Reflections on training events in Nigeria

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Best agronomic practices and M&E tools
A series of training was conducted for Extension Agents (EAs) and partners’ staff of Niger State Agricultural and Mechanization Authority (NAMDA) and USAID-MARKETS II in Niger, Kaduna, Benue and Kano states during the 2016 planting season. Such trainings were also attended by the respective partners targeting the needs of farmers and other collaborators in the legume value chain. The training was specifically designed to raise the capacity of N2Africa partners in view of the responsibility and high expectations on delivery as contained in the partnership document. More so, some partners had engaged new faces (EAs) and other adhoc staff for the routine task of implementing the different activities in the collaboration. Therefore, creating awareness and boosting the capacity of staff in the field, especially with regards to application of N2Africa data collection tools, ranging from field agronomy (demo, adaptation, focal adaptation and diagnostic trials) and M&E tools became important and timely. It is noteworthy of mentioning that these trainings were also replicated by other N2Africa partners, such as CRS and IFDC.

A cross section of the participants with the Managing Director Seraph Oil Mills

A training session with Madam Esther Chinedu facilitating

Outside demonstration of planters to the extension agents

In this kind of forum, there was an interactive session between participants and training facilitators on one hand and among participants themselves. Different topics in agronomy, M&E tools, as well as other sundry issues related to N2Africa activities and the expected outcomes were clearly elucidated and responses obtained during evaluation. Also, N2Africa data collection documents such as Field Books for demonstration, focal adaptation, input distribution/ feedback adaptation forms, field days, media events and technology evaluation tools were effectively put into use and articulated.

Left: Group photograph with the participants and farmers from Shishimpe community near Mpape in Bwari LGA, Abuja Nigeria

Right: Dr. Joost Heerwaarden during field inspection and ICT training with Extension Agents and project staff at Shishimpe community near Mpape in Bwari LGA, Abuja Nigeria

In the end, new lessons were learnt, additional knowledge was gained through learning, a better understanding of project activities and implementation was obtained, timeline for carrying out certain activities and expected report(s) was mutually set and agreed upon and effective channels of communication were established. All with the intentions of consolidating and enhancing a robust delivery on activities and achieving greater success in the task ahead. To achieve all these, the EAs, partner’s staff and other concerns were trained. N2Africa staff were the main facilitators; however, partner’s staff of NAMDA, MARKETS II, EGALF and SASAKAWA Global 2000 made good contributions and also assisted strongly in some of the logistics.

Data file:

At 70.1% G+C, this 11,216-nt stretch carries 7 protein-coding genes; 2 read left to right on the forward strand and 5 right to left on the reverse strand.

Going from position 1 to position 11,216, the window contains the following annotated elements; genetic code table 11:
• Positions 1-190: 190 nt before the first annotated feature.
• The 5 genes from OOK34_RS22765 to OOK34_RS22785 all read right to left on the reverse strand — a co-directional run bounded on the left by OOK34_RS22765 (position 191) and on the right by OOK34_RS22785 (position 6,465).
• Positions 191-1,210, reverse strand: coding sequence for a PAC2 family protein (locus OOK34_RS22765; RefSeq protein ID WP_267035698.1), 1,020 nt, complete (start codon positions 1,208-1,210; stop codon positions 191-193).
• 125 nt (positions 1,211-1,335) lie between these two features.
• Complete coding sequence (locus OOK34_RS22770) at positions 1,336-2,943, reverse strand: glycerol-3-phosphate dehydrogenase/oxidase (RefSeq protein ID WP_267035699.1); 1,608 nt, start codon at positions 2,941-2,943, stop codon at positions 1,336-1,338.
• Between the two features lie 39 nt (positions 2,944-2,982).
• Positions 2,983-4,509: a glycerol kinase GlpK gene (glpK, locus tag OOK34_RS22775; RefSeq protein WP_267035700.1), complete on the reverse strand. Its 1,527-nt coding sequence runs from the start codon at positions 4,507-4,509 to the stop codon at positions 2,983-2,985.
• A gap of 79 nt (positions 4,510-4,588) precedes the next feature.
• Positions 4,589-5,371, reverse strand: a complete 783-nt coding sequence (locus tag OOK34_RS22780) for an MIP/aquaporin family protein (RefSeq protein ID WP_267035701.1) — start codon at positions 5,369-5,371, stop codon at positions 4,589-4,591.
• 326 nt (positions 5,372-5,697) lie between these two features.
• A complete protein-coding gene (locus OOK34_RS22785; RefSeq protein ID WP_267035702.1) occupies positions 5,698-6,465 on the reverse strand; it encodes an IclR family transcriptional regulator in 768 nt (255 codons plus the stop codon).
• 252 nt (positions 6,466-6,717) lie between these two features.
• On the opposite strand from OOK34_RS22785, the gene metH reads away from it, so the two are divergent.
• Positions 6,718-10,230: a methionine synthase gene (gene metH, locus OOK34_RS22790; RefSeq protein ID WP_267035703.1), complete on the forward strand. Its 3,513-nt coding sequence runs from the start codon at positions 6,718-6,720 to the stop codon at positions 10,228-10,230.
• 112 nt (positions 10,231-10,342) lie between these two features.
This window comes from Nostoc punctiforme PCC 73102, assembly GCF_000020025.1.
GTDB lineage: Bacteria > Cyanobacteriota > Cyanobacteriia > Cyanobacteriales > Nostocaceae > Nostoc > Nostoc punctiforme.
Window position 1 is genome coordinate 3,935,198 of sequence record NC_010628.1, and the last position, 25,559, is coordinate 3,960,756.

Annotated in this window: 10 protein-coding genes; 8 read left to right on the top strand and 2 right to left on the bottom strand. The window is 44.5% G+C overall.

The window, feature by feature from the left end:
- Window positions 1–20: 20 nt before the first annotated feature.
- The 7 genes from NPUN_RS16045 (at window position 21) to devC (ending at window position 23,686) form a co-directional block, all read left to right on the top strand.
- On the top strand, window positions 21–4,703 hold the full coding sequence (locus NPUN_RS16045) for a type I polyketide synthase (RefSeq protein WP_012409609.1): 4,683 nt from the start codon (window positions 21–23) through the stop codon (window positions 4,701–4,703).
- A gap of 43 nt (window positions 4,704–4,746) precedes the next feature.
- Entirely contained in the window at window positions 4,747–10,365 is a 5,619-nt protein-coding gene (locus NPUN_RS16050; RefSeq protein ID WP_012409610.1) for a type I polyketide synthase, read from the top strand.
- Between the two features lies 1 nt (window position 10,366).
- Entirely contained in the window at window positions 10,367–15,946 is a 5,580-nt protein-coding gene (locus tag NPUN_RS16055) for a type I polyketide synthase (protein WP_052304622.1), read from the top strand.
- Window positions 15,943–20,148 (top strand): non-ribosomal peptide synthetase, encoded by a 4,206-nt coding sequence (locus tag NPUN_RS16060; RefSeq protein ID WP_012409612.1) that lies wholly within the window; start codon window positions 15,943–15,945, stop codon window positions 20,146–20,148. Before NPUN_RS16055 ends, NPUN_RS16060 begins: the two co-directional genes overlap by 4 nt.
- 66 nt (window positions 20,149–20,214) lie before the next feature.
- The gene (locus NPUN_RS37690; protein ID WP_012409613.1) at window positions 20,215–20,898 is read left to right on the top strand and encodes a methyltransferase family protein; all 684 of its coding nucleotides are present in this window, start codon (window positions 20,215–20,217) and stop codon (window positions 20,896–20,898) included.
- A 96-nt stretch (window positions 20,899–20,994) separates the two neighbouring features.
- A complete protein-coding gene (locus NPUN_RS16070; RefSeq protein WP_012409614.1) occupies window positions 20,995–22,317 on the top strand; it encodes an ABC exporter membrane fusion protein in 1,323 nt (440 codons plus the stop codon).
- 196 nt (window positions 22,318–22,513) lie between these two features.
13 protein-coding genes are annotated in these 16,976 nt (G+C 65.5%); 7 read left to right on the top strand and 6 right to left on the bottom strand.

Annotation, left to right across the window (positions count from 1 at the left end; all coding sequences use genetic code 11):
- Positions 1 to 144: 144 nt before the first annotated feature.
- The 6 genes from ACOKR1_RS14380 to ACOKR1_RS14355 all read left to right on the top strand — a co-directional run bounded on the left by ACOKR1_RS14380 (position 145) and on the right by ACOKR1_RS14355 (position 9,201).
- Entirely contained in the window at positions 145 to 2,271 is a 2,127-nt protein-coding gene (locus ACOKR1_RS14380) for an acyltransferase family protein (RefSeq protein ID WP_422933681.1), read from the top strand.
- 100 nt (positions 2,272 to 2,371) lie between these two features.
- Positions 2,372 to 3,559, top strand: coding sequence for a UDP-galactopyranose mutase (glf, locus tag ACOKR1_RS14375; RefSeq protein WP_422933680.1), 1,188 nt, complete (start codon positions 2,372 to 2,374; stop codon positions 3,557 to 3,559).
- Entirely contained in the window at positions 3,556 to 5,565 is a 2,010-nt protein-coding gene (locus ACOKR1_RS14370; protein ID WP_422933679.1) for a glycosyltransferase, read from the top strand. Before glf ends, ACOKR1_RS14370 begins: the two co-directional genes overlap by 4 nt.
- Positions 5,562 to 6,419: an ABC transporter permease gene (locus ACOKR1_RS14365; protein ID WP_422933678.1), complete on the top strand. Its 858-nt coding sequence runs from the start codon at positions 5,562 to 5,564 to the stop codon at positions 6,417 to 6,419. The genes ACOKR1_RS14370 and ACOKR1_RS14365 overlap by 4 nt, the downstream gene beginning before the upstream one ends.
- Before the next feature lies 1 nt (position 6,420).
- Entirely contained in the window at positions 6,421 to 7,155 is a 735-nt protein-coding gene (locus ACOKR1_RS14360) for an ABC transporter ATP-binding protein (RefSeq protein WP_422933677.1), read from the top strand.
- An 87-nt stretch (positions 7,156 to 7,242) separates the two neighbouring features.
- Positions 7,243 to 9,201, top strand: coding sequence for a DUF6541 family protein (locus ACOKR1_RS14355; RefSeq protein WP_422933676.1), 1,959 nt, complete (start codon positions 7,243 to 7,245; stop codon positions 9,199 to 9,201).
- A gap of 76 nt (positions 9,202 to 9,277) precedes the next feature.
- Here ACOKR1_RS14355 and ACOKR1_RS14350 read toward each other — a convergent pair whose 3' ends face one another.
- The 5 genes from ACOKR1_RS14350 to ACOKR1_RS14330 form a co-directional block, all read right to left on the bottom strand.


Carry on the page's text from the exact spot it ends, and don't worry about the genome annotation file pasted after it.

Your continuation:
Interactive session with participants during the training

Demonstration of planters to Extension Agents

A cross section of the participants with the Managing Director NAMDA

Participants’ feedback and conclusion
In all the locations where the training was conducted, the participants exhibited a good sense of discipline and made themselves available to learn. N2Africa tools either from agronomy or M&E were extensively used to enhance application in their respective communities. Learning atmosphere was generally conducive and as such, participation was not a serious challenge. However, some of the trainees need a regular follow up to sift level of accomplishment, compliance and attainment of targets. The onus therefore lies on both the project and partners to evolve a common strategy for effective and timely implementation of mutually agreed activities notwithstanding whether such activities are labeled either as N2Africa direct or joint implementable activity.

In view of this, cohesion, understanding, mutual trust and sacrifices would be required to attain and or surpass the expected targets and much more, in the interest of the resource-poor small holder farmers in Nigeria who are genuinely committed to sustainable food production.

Bassey Ukem, Research Associate, Nigeria